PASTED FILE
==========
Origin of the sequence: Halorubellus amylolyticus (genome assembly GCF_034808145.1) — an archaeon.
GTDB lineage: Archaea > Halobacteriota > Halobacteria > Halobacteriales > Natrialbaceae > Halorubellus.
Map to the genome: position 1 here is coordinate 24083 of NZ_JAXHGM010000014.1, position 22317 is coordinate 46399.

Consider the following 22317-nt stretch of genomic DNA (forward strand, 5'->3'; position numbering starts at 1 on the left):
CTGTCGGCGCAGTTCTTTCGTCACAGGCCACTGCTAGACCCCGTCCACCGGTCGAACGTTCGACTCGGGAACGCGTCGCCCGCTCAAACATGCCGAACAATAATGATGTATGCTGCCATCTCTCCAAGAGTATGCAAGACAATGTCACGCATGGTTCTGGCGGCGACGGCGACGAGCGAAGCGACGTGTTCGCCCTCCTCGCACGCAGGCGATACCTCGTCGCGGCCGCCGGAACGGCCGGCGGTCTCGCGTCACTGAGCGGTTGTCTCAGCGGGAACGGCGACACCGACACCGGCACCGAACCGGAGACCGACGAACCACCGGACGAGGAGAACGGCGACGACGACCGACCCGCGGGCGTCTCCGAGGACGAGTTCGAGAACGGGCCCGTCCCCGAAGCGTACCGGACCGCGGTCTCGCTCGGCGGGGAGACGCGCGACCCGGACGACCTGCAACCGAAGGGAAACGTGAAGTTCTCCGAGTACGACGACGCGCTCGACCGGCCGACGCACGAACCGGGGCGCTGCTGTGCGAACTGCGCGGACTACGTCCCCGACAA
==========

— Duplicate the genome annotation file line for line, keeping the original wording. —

Origin of the sequence: Halorubellus amylolyticus (genome assembly GCF_034808145.1) — an archaeon.
GTDB lineage: Archaea > Halobacteriota > Halobacteria > Halobacteriales > Natrialbaceae > Halorubellus.
Map to the genome: position 1 here is coordinate 24083 of NZ_JAXHGM010000014.1, position 22317 is coordinate 46399.

Consider the following 22317-nt stretch of genomic DNA (forward strand, 5'->3'; position numbering starts at 1 on the left):
CTGTCGGCGCAGTTCTTTCGTCACAGGCCACTGCTAGACCCCGTCCACCGGTCGAACGTTCGACTCGGGAACGCGTCGCCCGCTCAAACATGCCGAACAATAATGATGTATGCTGCCATCTCTCCAAGAGTATGCAAGACAATGTCACGCATGGTTCTGGCGGCGACGGCGACGAGCGAAGCGACGTGTTCGCCCTCCTCGCACGCAGGCGATACCTCGTCGCGGCCGCCGGAACGGCCGGCGGTCTCGCGTCACTGAGCGGTTGTCTCAGCGGGAACGGCGACACCGACACCGGCACCGAACCGGAGACCGACGAACCACCGGACGAGGAGAACGGCGACGACGACCGACCCGCGGGCGTCTCCGAGGACGAGTTCGAGAACGGGCCCGTCCCCGAAGCGTACCGGACCGCGGTCTCGCTCGGCGGGGAGACGCGCGACCCGGACGACCTGCAACCGAAGGGAAACGTGAAGTTCTCCGAGTACGACGACGCGCTCGACCGGCCGACGCACGAACCGGGGCGCTGCTGTGCGAACTGCGCGGACTACGTCCCCGACAA